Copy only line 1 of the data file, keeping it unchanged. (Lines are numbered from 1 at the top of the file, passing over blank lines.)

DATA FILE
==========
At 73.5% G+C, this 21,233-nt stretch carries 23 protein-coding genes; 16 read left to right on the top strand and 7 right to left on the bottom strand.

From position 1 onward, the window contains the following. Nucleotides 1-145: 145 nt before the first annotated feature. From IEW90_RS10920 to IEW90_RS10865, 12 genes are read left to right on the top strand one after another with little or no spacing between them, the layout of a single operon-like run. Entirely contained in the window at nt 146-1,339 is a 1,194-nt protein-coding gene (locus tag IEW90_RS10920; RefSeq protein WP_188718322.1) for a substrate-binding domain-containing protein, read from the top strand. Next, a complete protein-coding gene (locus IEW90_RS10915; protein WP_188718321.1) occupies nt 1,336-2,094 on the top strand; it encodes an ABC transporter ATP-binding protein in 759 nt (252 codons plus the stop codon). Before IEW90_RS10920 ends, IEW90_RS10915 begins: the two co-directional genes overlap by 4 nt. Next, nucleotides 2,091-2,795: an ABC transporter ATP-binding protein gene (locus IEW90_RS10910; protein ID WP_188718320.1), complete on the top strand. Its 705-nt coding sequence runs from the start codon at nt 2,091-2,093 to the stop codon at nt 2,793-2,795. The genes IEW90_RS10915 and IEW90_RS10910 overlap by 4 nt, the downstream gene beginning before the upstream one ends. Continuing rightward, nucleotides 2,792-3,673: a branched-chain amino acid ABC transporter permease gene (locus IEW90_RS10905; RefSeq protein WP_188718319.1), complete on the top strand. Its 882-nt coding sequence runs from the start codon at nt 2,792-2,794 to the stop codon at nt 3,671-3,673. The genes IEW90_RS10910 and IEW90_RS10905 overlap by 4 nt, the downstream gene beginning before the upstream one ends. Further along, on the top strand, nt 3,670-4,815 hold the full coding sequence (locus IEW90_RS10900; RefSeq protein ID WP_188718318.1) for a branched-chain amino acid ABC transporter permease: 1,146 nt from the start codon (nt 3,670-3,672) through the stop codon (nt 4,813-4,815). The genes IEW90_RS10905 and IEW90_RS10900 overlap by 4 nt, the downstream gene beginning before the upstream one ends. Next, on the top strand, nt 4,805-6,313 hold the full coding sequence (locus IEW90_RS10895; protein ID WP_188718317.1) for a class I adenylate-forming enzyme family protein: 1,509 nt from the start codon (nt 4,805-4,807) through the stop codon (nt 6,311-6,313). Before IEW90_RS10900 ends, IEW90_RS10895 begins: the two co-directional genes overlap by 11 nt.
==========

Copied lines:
At 73.5% G+C, this 21,233-nt stretch carries 23 protein-coding genes; 16 read left to right on the top strand and 7 right to left on the bottom strand.